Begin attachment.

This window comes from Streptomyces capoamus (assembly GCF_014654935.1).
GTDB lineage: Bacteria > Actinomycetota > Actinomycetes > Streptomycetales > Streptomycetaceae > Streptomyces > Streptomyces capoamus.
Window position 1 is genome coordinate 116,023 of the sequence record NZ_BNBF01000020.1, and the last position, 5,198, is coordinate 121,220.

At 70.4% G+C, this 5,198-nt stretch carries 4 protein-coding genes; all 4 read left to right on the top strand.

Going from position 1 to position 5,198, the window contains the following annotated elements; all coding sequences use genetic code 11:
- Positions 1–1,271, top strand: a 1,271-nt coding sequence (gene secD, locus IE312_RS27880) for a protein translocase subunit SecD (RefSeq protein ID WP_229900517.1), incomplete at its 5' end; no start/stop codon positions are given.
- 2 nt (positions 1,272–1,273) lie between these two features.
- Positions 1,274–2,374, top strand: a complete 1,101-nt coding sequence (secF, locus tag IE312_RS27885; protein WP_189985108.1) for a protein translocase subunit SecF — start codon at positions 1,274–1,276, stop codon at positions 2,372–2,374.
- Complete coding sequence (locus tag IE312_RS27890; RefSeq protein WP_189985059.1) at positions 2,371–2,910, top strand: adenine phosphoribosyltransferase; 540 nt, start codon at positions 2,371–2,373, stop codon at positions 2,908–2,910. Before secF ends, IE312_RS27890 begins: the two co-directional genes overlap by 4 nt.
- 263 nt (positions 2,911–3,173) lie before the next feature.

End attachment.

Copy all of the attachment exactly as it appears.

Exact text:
This window comes from Streptomyces capoamus (assembly GCF_014654935.1).
GTDB lineage: Bacteria > Actinomycetota > Actinomycetes > Streptomycetales > Streptomycetaceae > Streptomyces > Streptomyces capoamus.
Window position 1 is genome coordinate 116,023 of the sequence record NZ_BNBF01000020.1, and the last position, 5,198, is coordinate 121,220.

At 70.4% G+C, this 5,198-nt stretch carries 4 protein-coding genes; all 4 read left to right on the top strand.

Going from position 1 to position 5,198, the window contains the following annotated elements; all coding sequences use genetic code 11:
- Positions 1–1,271, top strand: a 1,271-nt coding sequence (gene secD, locus IE312_RS27880) for a protein translocase subunit SecD (RefSeq protein ID WP_229900517.1), incomplete at its 5' end; no start/stop codon positions are given.
- 2 nt (positions 1,272–1,273) lie between these two features.
- Positions 1,274–2,374, top strand: a complete 1,101-nt coding sequence (secF, locus tag IE312_RS27885; protein WP_189985108.1) for a protein translocase subunit SecF — start codon at positions 1,274–1,276, stop codon at positions 2,372–2,374.
- Complete coding sequence (locus tag IE312_RS27890; RefSeq protein WP_189985059.1) at positions 2,371–2,910, top strand: adenine phosphoribosyltransferase; 540 nt, start codon at positions 2,371–2,373, stop codon at positions 2,908–2,910. Before secF ends, IE312_RS27890 begins: the two co-directional genes overlap by 4 nt.
- 263 nt (positions 2,911–3,173) lie before the next feature.